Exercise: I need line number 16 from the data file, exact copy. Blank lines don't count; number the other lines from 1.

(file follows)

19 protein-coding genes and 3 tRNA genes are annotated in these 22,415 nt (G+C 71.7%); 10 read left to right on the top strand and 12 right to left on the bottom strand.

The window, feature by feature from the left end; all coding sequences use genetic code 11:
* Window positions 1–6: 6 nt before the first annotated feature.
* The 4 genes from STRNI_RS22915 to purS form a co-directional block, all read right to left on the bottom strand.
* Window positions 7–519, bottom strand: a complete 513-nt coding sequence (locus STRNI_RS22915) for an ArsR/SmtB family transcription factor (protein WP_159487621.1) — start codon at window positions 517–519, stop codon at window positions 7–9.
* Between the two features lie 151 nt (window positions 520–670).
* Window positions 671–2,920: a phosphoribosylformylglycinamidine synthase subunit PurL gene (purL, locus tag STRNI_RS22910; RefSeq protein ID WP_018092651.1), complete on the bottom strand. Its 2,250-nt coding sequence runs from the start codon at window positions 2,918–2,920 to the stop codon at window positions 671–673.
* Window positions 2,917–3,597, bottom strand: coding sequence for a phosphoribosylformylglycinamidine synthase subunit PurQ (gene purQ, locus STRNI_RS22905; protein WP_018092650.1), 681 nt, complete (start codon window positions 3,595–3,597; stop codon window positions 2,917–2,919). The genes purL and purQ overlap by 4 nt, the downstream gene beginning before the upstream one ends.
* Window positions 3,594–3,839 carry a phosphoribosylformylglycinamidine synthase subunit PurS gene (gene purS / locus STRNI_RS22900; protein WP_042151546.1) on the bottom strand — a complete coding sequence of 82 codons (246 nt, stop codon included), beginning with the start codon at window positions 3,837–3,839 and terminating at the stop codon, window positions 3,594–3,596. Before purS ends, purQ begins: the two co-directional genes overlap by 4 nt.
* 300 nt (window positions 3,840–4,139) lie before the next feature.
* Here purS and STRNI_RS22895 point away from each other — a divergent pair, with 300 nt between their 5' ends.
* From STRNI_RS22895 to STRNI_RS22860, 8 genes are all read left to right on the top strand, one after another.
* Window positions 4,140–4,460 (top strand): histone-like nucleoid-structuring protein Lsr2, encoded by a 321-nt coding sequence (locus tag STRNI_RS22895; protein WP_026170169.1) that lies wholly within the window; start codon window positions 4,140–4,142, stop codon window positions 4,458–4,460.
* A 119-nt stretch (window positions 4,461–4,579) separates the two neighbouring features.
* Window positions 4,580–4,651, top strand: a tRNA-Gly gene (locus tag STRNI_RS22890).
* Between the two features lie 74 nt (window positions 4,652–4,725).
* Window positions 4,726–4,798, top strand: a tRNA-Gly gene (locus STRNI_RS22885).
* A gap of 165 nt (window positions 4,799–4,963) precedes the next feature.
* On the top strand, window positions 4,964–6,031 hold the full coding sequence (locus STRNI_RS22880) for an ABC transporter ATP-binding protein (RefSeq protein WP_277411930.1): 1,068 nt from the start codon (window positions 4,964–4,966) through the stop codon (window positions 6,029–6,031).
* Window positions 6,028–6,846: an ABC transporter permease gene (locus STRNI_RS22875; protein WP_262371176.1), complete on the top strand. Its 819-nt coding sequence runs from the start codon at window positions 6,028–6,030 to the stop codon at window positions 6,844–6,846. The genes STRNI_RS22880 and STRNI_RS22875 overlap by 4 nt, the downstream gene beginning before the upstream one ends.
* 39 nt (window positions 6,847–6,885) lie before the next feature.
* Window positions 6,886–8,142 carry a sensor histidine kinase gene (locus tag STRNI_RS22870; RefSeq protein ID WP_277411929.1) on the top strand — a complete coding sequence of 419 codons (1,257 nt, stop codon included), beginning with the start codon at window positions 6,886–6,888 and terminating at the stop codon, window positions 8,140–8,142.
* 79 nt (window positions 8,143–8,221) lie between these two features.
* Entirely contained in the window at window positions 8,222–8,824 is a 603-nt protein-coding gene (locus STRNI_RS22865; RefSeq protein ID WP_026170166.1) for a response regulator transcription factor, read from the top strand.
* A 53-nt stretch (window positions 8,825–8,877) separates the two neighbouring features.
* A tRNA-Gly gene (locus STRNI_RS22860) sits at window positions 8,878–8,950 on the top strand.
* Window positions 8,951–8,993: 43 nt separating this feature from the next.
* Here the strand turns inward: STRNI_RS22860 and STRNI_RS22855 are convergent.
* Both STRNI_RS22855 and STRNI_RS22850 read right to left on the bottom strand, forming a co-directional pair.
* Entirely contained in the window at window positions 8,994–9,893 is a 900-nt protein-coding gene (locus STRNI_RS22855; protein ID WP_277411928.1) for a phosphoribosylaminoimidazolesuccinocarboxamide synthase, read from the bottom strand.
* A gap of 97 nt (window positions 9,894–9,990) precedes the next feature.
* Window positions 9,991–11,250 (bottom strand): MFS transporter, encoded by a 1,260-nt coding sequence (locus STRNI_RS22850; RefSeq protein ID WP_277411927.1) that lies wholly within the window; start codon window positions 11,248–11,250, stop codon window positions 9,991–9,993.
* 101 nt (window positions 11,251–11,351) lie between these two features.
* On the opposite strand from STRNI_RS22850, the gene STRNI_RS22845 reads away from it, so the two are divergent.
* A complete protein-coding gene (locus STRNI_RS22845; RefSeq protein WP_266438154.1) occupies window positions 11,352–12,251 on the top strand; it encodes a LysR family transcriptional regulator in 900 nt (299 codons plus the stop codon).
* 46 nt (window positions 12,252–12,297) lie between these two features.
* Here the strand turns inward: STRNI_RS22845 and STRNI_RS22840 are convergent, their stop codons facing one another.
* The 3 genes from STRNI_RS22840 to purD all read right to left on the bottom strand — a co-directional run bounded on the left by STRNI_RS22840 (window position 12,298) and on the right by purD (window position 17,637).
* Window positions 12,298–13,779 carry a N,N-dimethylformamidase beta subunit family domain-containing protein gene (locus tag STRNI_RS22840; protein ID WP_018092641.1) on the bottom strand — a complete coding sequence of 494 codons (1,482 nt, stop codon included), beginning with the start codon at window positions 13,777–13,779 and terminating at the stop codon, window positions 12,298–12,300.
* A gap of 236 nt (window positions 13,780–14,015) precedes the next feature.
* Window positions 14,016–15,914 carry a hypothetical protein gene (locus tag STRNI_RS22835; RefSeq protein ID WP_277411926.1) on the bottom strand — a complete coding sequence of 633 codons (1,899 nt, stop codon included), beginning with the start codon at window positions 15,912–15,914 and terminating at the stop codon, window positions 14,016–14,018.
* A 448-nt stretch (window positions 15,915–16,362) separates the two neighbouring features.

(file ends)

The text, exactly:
* Between the two features lie 74 nt (window positions 4,652–4,725).